In 1988, David Uhl purchased his first motorcycle and 30 years later, he’s created hundreds of oil paintings for Harley-Davidson. Pulling inspiration from bikes past and present, Uhl captures the spirit of the open road with each careful stroke. Uhl takes black-and-white photographs, some of which haven’t seen the light of day for decades, and brings them back to life on canvas. His timeless approach to artistic application blended with an all-American composition makes the work of David Uhl stand the test of time, in more ways than one.
How did purchasing your first bike in 1988 inspire you to start creating paintings featuring motorcycles?
I can remember loving the feeling of acceleration more than anything. If there was something that ignited any artistic inspirational thoughts, it would have been being exposed to the whole riding culture and capturing that lifestyle. I translated my creative impulses into T shirt designs at that time.
What led you to then begin working with Harley-Davidson, first creating apparel and then becoming a licensed oil painter?
I really wanted a Harley, but couldn’t afford one back then. At that time, The Motor Co. was flying high and anything with a bar and shield required getting on a waiting list, especially bikes. I figured I should apply all my artistic talents to getting their attention first. I initiated that by flying to an international dealer meeting in Boston with a portfolio. A local dealer took me up to meet all the top brass, and I ended up coming home with a t-shirt design contract with their most popular license: Holoubek.
After 500 t-shirt designs, I got quite bored and decided to try my hand at oil painting. My first painting depicted an old black-and-white snapshot from the early ‘40s. I created a large oil of this image and flew to Milwaukee to show it to the licensing dept. They said it was epic and granted me a license to continue. Getting their blessing also included access to their extensive photo archives. So I was off to the races. Feeling ecstatic, I was officially the archival oil painter of the rich history of one of the most recognized brands on the planet.
How do history and the bikes of the past play a role in your paintings?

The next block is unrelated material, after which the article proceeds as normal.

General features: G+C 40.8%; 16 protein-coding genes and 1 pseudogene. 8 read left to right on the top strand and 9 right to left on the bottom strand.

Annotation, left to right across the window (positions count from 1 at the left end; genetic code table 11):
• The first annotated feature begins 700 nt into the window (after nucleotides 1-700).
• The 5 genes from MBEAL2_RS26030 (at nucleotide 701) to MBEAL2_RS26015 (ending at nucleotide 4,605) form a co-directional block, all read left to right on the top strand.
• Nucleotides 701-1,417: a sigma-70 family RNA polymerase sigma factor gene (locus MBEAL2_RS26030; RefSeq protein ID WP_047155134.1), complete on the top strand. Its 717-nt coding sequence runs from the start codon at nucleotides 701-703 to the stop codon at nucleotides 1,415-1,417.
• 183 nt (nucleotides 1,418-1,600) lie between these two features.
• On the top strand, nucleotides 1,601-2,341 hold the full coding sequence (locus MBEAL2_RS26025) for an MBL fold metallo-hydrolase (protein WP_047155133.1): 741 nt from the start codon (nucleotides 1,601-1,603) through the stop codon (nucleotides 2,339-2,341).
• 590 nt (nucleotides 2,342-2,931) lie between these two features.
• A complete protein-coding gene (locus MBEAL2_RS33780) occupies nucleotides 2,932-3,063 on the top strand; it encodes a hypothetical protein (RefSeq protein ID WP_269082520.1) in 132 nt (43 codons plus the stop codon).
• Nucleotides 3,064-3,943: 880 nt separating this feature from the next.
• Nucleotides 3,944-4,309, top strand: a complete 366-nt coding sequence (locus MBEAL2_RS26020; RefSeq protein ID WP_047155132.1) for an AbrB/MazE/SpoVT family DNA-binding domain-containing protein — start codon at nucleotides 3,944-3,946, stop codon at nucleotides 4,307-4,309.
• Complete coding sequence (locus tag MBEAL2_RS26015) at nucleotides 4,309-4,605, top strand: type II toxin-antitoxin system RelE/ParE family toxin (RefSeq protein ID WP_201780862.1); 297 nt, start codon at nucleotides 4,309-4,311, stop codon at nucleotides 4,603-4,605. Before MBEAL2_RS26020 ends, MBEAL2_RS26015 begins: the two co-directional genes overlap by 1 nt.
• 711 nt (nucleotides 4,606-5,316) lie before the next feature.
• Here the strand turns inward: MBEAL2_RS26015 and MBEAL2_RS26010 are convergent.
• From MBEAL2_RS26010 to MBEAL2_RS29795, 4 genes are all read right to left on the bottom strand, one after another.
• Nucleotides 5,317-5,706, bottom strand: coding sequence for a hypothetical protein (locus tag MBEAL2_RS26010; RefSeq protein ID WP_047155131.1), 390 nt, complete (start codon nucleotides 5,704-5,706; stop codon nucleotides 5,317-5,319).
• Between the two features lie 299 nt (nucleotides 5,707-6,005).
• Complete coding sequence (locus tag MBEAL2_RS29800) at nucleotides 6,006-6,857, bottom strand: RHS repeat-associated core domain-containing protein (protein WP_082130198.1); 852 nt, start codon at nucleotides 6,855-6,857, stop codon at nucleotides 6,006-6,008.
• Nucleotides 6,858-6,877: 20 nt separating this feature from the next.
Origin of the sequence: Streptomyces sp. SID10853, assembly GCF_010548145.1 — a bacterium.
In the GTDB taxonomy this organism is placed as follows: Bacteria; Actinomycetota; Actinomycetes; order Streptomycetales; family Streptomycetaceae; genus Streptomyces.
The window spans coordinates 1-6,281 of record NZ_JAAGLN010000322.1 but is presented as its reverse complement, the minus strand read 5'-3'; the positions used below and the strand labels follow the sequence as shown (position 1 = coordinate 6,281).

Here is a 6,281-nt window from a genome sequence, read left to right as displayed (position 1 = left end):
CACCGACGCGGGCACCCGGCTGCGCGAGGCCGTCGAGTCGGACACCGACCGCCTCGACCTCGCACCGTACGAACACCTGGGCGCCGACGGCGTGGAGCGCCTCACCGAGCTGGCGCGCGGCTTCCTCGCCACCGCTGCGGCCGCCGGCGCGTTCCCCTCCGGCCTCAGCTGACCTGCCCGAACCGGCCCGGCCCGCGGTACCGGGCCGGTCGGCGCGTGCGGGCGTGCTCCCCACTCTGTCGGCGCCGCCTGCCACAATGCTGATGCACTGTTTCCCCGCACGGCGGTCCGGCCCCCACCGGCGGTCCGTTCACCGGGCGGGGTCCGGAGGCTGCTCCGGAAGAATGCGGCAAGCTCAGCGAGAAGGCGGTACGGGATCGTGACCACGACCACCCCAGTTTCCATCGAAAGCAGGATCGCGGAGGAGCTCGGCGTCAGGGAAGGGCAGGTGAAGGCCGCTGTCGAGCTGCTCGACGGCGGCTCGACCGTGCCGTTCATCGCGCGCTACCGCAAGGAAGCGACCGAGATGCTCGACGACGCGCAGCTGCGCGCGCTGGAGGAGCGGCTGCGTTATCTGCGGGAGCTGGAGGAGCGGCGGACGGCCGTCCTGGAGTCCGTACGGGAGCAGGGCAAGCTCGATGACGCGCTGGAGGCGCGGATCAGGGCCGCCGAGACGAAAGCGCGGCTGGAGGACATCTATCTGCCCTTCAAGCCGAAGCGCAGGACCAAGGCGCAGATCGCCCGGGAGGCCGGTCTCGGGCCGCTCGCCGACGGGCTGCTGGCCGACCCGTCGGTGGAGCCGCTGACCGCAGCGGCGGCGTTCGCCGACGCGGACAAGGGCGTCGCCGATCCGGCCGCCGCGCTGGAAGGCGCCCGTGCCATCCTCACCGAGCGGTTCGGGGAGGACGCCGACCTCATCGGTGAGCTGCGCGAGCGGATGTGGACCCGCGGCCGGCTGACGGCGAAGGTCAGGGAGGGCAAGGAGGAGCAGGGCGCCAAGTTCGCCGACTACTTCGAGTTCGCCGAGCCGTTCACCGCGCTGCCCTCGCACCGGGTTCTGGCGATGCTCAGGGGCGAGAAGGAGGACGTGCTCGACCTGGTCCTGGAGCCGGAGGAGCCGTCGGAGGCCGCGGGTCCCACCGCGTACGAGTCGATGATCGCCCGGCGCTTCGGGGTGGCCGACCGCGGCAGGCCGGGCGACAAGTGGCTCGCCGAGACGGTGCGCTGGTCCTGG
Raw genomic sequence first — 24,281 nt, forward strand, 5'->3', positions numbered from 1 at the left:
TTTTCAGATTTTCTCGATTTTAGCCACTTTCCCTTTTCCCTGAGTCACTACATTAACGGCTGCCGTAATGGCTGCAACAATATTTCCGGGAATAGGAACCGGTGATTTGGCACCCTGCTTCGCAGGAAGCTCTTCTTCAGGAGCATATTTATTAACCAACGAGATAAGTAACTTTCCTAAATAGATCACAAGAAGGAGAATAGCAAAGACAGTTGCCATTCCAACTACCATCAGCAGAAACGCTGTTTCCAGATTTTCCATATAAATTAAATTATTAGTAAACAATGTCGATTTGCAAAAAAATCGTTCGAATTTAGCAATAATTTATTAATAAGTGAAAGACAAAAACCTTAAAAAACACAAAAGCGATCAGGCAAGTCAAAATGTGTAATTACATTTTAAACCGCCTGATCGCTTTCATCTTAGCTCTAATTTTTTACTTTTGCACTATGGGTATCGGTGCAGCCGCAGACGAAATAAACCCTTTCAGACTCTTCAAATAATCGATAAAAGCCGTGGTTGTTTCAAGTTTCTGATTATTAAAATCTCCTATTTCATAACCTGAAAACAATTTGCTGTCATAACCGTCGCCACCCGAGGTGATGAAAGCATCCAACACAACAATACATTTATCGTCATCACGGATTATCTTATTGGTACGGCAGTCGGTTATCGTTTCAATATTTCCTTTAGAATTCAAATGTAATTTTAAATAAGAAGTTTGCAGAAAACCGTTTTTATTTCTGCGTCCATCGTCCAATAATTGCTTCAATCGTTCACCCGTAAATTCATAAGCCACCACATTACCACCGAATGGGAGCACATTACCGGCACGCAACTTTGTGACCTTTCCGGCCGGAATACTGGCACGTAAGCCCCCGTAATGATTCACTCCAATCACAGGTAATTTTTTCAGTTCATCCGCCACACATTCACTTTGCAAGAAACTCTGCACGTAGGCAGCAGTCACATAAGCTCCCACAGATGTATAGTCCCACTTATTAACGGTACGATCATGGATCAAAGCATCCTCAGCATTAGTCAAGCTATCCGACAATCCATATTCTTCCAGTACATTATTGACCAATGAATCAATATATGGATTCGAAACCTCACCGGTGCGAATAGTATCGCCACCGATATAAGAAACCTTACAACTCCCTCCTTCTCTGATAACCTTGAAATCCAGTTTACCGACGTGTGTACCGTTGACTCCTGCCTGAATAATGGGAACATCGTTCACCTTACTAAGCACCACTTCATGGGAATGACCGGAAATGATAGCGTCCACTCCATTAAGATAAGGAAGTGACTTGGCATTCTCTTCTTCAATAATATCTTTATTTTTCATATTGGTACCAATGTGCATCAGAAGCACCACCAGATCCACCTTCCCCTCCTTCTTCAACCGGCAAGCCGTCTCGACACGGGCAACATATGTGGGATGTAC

I’ve always been a bit of a historian, so this new project bolstered my enthusiasm. I would fly to Milwaukee and spend days hidden in the archives, digging in deep, and eventually surfacing with amazing and incredible black-and-white jewels. I discovered that Harley-Davidson was integral to describing the early American enthusiastic relationship with the internal combustion engine.
Which fine artists helped to shape the style you work in today?
I was so motivated to make my paintings reflect these timeless snippets of history, I was hell bent on painting them in a style that complemented the historic nature of the pieces. I went to museums and bought tons of art books. I focused on the masters from 1860 to 1930. This included such names as John Singer Sargent, Anders Zorn, and Joaquín Sorrolla. My whole intent was to do paintings that would stand the test of time. I wanted my work to look as though it could have been painted a century ago. The opposite of falling prey to any of the current trends and then the subsequent demise of going out of style.
What type of bike is your favorite to paint and why?
I’m not a fan of painting sparkly new anything, so I tend to be drawn to knuckleheads, pans, and earlier bikes. I can paint chrome as well as anyone, I just find it a bore. I liken it to painting an old beautiful patina on a door from Santa Fe as opposed to a brand-new aluminum one from Home Depot. So anything with some character and provenance get my brushes vibrating.
What does riding mean to you and how do you reflect these emotions in your paintings?
When I find time to get out and ride, I always come back inspired and ready to throw some paint down. When out on the road, I’m always seeing potential paintings fly by, so I slow down a bit. This can cause problems when I’m in a group that’s trying to break speed records. Many times I will keep a camera in the saddle bag and record what I see for later applications.
Your work is frequently recreated in tattoos. If you had to choose one of your paintings to be on you forever, which would it be?
Yikes, that’s a tough one. In fact, one of my main reasons for abstaining from tattoos thus far is that at some point, I get fatigued at looking at any of my paintings. It doesn’t matter how much I like it. Tattoos are so permanent that I’m worried that I would get sick of it and not be able to remove it or paint over it. I love having the option of putting my painting in the closet. That being said, I’m at the point in my life now that I’m considering getting some major tattoos. I think I’ve found some ancient imagery that is profound enough to be buried with.
What is “The Women of Harley-Davidson” and how do these women represent the iconic motor company?
Twenty years ago, when I first started painting, I found an “Enthusiast” cover from 1926 in the archives. It depicted a flapper lighting up a smoke. She was such a wonderfully rebellious young lady for her day, I had to paint her. I called the piece “Ruby.” It was my third painting ever and has since turned into one of the most iconic pieces of my entire body of work. It was the inaugural “Women of Harley” work that started the series. I do one every two years, and “Bootlegger Betty” is the latest, she’s number 11.